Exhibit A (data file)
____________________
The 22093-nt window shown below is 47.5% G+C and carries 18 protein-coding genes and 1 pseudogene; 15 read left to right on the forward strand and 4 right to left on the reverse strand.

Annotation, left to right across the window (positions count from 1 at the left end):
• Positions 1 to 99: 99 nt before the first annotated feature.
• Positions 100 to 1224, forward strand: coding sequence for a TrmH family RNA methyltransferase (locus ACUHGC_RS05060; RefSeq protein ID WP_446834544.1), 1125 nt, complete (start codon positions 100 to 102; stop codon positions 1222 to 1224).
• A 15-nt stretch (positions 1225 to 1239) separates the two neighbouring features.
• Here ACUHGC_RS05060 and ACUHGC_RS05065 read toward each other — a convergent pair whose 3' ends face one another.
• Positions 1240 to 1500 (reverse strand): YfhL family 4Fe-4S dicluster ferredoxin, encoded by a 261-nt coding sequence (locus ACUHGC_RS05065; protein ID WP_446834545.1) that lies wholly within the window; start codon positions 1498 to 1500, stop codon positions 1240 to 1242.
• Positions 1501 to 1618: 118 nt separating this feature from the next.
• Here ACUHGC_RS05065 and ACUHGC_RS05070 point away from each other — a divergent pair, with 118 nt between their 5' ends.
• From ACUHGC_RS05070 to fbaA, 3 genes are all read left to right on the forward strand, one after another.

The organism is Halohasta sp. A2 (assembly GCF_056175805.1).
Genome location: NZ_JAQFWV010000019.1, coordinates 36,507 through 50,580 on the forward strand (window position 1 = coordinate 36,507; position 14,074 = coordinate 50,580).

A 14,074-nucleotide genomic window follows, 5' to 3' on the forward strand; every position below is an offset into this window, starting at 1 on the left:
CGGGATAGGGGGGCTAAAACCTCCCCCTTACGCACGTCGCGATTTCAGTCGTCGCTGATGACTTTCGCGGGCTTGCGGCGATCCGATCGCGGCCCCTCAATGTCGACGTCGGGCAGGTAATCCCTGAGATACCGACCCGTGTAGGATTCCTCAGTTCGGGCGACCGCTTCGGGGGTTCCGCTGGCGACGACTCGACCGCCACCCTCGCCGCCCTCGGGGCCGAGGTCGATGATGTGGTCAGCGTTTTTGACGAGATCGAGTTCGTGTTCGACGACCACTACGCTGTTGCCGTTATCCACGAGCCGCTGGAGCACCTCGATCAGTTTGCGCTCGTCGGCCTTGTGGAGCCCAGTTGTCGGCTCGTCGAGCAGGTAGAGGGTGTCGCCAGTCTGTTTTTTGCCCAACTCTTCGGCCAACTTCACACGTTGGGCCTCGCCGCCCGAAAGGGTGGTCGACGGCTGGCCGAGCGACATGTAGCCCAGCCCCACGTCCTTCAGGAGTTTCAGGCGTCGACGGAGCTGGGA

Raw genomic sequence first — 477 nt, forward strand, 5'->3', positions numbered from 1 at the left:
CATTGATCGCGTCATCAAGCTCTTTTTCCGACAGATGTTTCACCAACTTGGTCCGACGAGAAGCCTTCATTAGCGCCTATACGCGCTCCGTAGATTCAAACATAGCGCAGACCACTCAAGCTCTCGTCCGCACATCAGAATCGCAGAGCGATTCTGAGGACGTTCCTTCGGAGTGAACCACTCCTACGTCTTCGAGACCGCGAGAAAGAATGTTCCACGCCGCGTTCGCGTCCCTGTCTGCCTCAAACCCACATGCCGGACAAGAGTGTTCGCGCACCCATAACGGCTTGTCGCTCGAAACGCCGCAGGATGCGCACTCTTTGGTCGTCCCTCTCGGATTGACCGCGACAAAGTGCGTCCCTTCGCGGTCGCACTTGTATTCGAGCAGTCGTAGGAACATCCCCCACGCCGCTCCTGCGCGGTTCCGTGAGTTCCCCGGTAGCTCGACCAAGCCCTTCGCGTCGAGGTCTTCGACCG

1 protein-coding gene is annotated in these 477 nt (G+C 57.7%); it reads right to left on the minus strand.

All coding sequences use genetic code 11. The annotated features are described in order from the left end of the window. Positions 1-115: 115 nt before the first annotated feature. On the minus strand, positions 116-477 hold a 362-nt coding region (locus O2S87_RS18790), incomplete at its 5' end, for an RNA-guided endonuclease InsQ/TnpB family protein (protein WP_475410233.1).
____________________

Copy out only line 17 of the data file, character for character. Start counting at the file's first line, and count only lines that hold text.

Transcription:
1 protein-coding gene is annotated in these 477 nt (G+C 57.7%); it reads right to left on the minus strand.